Benedict plays German physicist Werner Heisenberg, who was involved in the invention of the atomic bomb. In his ending monologue, he tells are heartbreaking wartime anekdote, and Benedict is electrifying in this.
Listen, it’s only three minutes, you won’t regret it…
This is so good it is eerie. Benedict is so good in expressing Heisenberg’s desperation, his conflicted feelings about his homeland at this moment in time, and of his apparent imminent death, that the scene comes vividly alive in front of my eyes. Benedict is also very good in pronouncing all the names of the German towns and areas, he is very believable as a German. And I for one, as a German, am completely flabberghasted, that there is a character in a [radio] play performed in an English-speaking country, where the WW2 German portrayed is not a one-dimensional ‘cartoon figure' / spitting image. Kudos to Benedict as well, to expose the many conflicted layers that make up a figure such as Heisenberg (and there must have been more like him). Ben shows us the humanity of Heisenberg and of the people facing the dire end of the war, asking themselves questions about their own guilt, about their own role in / contribution to this.
Re-blogging myself here, because a) I’ve just watched a series of tv documentaries about these end-of-war days, and b) I remembered thinking during the National Theatre : 50 Years Live On Stage broadcast, as good as Roger Allam during his monologue out of Copenhagen was, he didn’t move me the same way as Benedict Cumberbatch did during his monologue.
I have just listened to interviews of survivors of that time, all of them children and teen-agers during the end of World War 2, some of them survivors of the concentration camps, some of them child soldiers, some of them refugees, all of them desperate and disillusioned and derailed by that war and its end and by the ’ spoils of war ‘, and the daily fight for survival in the post-war chaos and hunger and cold.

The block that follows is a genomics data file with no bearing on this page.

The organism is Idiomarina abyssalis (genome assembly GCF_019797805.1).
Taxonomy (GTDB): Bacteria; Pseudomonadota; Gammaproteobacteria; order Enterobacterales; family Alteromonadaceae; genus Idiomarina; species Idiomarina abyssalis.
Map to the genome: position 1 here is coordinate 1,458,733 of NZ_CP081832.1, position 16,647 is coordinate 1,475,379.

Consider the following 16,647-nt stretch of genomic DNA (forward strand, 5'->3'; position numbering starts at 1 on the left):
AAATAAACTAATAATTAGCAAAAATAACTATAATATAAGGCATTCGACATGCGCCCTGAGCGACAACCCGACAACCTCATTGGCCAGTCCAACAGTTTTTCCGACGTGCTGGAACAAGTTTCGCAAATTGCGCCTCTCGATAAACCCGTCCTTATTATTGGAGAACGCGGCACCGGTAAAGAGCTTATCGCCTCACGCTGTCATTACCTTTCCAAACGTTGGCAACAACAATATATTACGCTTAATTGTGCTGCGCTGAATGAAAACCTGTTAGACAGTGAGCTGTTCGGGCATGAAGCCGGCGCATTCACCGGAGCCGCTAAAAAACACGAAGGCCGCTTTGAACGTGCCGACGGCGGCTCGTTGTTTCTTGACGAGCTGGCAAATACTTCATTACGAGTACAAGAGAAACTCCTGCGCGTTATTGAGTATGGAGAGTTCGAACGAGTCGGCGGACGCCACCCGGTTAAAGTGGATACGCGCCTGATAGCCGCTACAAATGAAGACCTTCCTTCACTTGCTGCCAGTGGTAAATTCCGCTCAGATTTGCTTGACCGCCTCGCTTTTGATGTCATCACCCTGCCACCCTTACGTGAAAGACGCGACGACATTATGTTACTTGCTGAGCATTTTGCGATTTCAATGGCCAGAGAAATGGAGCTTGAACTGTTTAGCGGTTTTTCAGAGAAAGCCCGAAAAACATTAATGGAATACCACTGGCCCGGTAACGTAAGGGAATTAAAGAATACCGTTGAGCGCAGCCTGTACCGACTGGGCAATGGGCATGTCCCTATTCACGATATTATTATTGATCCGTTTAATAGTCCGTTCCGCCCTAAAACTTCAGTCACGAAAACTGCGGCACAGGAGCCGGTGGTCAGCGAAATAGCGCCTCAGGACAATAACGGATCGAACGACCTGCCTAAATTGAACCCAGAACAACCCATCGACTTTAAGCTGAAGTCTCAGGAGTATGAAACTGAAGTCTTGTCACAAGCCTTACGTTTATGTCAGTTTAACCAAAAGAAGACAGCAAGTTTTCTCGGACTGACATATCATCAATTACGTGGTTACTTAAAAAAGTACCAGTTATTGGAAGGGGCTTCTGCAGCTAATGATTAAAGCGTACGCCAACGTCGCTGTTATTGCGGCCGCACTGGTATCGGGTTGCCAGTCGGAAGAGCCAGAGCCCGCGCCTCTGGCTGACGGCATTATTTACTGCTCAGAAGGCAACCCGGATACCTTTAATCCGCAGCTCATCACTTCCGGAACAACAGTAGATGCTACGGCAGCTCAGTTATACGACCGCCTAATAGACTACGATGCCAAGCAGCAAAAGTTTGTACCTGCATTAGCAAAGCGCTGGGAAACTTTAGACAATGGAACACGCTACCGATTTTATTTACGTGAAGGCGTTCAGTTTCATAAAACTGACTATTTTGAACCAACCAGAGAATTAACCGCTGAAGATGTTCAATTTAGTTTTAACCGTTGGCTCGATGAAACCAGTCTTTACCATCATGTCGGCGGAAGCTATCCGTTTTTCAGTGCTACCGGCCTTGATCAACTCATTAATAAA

And they sounded like Benedict did in the above audio piece. And sorry, but Roger Allam had nothing on Benedict !
So beautiful. I am tearing up something fierce. It’s more than what and how he says it, it’s the gasps, and the breathing. It’s perfection
Let’s give a little credit to Michael Frayn as well, shall we?
i hate the neologism “partner” for “person i’m dating”. i have no intention of being a cowboy and nobody will ever be a cowboy to me.
speak for yourself, slim. some of us cowpoke are lookin’ for the right partner to call our own… [twangs acoustic guitar softly as i stare towards the twinkling night sky] don’t see many of them stars where you’re from, eh, city boy? nah. didn’t think so.
My cousin asked why I wasn’t eating turkey and I said I’m just not a big fan of turkey and he asked “what’re you, gay?” and I was like “well yeah but I don’t think that’s why I don’t like turkey” and that’s how I came out to my cousin, happy thanksgiving
More good news: Sherlock will return for a fourth series. “As much as we can say the sun will come up tomorrow… we’re all keen to do it. But first things first. Let’s get series three out and hope that goes down well.”
“I remember last year, when Sherlock was nominated for loads of Emmys, and Ben [Cumberbatch] and I were nominated too. I texted him: ‘I believe these are what’s called the good times.’”
if you can explain to your children that an immortal man in a red suit who lives in the north pole travels around the entire world on one night every year on a sleigh carried by magical flying deer i think itll be easy enough to tell them two people are in love